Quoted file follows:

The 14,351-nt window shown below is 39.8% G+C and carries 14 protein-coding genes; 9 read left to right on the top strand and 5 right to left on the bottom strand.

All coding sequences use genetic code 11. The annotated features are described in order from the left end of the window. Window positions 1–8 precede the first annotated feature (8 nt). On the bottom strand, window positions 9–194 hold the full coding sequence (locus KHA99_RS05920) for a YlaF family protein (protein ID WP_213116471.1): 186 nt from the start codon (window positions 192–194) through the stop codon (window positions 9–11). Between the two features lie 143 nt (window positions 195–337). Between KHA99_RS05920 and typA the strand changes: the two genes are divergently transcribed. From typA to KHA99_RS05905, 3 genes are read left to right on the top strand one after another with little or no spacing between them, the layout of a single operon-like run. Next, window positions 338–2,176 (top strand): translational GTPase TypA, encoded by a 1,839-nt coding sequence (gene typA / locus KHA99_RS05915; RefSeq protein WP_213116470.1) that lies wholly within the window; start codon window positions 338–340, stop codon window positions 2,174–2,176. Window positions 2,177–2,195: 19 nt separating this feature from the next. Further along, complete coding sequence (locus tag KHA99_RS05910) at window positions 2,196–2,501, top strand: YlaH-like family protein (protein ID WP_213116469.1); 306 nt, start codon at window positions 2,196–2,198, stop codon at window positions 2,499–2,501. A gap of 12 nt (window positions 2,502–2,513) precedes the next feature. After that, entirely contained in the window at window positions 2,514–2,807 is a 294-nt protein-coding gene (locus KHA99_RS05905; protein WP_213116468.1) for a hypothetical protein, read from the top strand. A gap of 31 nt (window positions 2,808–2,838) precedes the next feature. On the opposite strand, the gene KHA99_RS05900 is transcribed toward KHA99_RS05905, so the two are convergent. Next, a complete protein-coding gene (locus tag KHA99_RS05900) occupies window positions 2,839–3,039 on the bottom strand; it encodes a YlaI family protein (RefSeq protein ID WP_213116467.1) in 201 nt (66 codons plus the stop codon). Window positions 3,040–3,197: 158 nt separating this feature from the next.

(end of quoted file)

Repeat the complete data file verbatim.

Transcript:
The 14,351-nt window shown below is 39.8% G+C and carries 14 protein-coding genes; 9 read left to right on the top strand and 5 right to left on the bottom strand.

All coding sequences use genetic code 11. The annotated features are described in order from the left end of the window. Window positions 1–8 precede the first annotated feature (8 nt). On the bottom strand, window positions 9–194 hold the full coding sequence (locus KHA99_RS05920) for a YlaF family protein (protein ID WP_213116471.1): 186 nt from the start codon (window positions 192–194) through the stop codon (window positions 9–11). Between the two features lie 143 nt (window positions 195–337). Between KHA99_RS05920 and typA the strand changes: the two genes are divergently transcribed. From typA to KHA99_RS05905, 3 genes are read left to right on the top strand one after another with little or no spacing between them, the layout of a single operon-like run. Next, window positions 338–2,176 (top strand): translational GTPase TypA, encoded by a 1,839-nt coding sequence (gene typA / locus KHA99_RS05915; RefSeq protein WP_213116470.1) that lies wholly within the window; start codon window positions 338–340, stop codon window positions 2,174–2,176. Window positions 2,177–2,195: 19 nt separating this feature from the next. Further along, complete coding sequence (locus tag KHA99_RS05910) at window positions 2,196–2,501, top strand: YlaH-like family protein (protein ID WP_213116469.1); 306 nt, start codon at window positions 2,196–2,198, stop codon at window positions 2,499–2,501. A gap of 12 nt (window positions 2,502–2,513) precedes the next feature. After that, entirely contained in the window at window positions 2,514–2,807 is a 294-nt protein-coding gene (locus KHA99_RS05905; protein WP_213116468.1) for a hypothetical protein, read from the top strand. A gap of 31 nt (window positions 2,808–2,838) precedes the next feature. On the opposite strand, the gene KHA99_RS05900 is transcribed toward KHA99_RS05905, so the two are convergent. Next, a complete protein-coding gene (locus tag KHA99_RS05900) occupies window positions 2,839–3,039 on the bottom strand; it encodes a YlaI family protein (RefSeq protein ID WP_213116467.1) in 201 nt (66 codons plus the stop codon). Window positions 3,040–3,197: 158 nt separating this feature from the next.